Stainless Steel Crowns
Stainless steel crowns: These are temporary, hollow caps made of stainless steel and mostly recommended for pediatric use. It is applied on the primary teeth to prevent it from decaying and when it falls off to give space for the growth of permanent teeth, the crown also falls off.
How do they work?
Why use stainless steel crowns?
Stainless steel crowns are used as an alternative to silver and tooth-coloured fillings. These strong metal caps cover the entire tooth and are hard to lose or damage. They have a smooth polished surface which makes them easy to clean and most last four years or more.
- are very durable, wear well and are retentive.
- The time for placement is fast compared to other techniques.
- are simple to apply (similar to a regular filling).
- may offer an alternative to removing a decayed tooth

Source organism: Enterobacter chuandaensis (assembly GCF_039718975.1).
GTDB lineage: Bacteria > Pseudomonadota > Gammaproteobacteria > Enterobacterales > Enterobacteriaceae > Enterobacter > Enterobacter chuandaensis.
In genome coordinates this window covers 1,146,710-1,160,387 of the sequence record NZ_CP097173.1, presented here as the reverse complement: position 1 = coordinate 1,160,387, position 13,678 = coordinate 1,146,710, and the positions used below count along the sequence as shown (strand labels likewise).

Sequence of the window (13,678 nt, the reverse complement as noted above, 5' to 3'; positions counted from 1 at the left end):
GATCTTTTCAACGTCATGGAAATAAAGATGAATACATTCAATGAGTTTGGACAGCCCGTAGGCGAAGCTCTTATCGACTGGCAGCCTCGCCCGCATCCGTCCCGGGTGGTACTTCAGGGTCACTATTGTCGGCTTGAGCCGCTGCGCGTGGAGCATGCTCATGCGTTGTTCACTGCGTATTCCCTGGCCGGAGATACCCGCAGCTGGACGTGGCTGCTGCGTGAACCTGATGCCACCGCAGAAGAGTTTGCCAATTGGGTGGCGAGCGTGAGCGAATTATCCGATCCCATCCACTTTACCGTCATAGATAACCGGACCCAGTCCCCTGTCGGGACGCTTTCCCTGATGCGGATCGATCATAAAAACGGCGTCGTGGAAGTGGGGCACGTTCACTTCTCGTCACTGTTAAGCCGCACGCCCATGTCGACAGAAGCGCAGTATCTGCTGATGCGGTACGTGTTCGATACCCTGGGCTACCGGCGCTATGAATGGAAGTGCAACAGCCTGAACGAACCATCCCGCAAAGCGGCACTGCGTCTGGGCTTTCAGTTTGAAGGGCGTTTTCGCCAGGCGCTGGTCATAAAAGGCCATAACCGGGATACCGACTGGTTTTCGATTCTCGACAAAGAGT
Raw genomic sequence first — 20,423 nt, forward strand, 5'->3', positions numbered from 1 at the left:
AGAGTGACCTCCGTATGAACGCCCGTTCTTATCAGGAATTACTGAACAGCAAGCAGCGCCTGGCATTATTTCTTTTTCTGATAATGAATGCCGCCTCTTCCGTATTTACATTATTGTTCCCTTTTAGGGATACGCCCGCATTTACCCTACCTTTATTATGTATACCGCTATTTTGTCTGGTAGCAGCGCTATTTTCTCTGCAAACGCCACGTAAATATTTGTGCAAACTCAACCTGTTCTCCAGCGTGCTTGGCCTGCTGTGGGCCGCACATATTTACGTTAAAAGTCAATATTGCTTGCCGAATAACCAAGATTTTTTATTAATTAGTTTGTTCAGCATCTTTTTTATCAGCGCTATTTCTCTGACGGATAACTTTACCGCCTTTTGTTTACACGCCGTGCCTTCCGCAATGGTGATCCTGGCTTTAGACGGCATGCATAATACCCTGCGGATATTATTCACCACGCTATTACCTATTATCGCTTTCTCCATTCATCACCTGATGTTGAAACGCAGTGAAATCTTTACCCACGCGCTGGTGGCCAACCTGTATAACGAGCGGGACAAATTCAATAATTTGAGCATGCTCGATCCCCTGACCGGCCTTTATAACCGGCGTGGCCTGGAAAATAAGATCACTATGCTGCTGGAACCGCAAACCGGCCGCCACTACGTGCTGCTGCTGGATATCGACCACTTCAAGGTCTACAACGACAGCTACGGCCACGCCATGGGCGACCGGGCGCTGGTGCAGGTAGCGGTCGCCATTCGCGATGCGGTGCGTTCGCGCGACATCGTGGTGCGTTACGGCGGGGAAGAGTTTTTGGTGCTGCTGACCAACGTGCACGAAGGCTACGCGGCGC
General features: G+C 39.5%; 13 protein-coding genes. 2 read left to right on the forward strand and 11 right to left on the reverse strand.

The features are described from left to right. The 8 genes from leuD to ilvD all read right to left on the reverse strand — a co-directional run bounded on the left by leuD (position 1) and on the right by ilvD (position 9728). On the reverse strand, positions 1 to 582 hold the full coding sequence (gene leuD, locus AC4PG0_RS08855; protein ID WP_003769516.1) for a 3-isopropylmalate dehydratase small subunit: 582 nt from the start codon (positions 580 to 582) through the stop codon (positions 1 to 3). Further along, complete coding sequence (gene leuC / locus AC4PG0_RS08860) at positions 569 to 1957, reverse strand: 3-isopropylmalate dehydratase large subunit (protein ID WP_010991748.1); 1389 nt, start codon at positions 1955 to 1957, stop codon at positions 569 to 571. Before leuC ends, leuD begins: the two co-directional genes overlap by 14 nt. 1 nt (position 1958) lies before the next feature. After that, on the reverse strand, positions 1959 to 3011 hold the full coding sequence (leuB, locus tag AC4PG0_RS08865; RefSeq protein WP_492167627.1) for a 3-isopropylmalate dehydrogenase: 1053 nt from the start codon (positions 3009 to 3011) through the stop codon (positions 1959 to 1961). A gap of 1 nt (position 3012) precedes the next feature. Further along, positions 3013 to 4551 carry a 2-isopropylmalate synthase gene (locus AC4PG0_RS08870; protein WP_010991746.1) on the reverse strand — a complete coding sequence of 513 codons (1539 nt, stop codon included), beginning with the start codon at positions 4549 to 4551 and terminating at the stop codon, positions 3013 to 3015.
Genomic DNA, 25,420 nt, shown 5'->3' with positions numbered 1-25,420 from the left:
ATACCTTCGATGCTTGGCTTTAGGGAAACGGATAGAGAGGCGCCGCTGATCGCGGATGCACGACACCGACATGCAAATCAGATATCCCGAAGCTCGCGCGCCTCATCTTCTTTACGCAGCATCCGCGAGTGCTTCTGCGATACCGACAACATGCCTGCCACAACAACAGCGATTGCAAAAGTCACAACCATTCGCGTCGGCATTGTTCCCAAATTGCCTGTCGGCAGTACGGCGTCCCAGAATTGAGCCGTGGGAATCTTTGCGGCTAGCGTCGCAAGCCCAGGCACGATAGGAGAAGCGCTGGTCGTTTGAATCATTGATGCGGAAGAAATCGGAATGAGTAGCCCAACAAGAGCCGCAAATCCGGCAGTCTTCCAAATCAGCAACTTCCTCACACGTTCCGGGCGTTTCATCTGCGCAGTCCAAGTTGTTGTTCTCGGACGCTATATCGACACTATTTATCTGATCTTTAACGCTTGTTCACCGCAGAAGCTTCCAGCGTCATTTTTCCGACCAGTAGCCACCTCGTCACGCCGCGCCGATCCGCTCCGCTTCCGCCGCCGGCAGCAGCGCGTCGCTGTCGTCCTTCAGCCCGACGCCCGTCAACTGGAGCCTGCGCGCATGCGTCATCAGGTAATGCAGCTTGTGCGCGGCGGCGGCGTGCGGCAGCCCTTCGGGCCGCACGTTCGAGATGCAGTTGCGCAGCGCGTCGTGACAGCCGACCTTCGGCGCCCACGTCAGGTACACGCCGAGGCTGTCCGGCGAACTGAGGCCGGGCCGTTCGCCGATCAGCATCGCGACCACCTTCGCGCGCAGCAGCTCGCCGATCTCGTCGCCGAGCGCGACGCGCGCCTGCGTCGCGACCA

- contain only safe metals
The stainless steel crown (SSC) is an extremely durable restoration with several clear-cut indications for use in primary teeth including: following a pulpotomy/pulpectomy; for teeth with developmental defects or large carious lesions involving multiple surfaces where an amalgam is likely to fail; and for fractured teeth. In other situations, its use is less clear cut, and caries risk factors, restoration longevity and cost effectiveness are considerations in decisions to use the SSC. The literature on caries risk factors in young children indicates that children at high risk exhibiting anterior tooth decay and/or molar caries may benefit by treatment with stainless steel crowns to protect the remaining at-risk tooth surfaces. Studies evaluating restoration longevity, including the durability and lifespan of SSCs and Class II amalgams demonstrate the superiority of SSCs for both parameters. Children with extensive decay, large lesions or multiple surface lesions in primary molars should be treated with stainless steel crowns. Because of the protection from future decay provided by their feature of full coverage and their increased durability and longevity, strong consideration should be given to the use of SSCs in children who require general anesthesia. Finally, a strong argument for the use of the SSC restoration is its cost effectiveness based on its durability and longevity.
Americans age 35 to 44 have at least one missing tooth
over the age of 74 have lost ALL their natural teeth.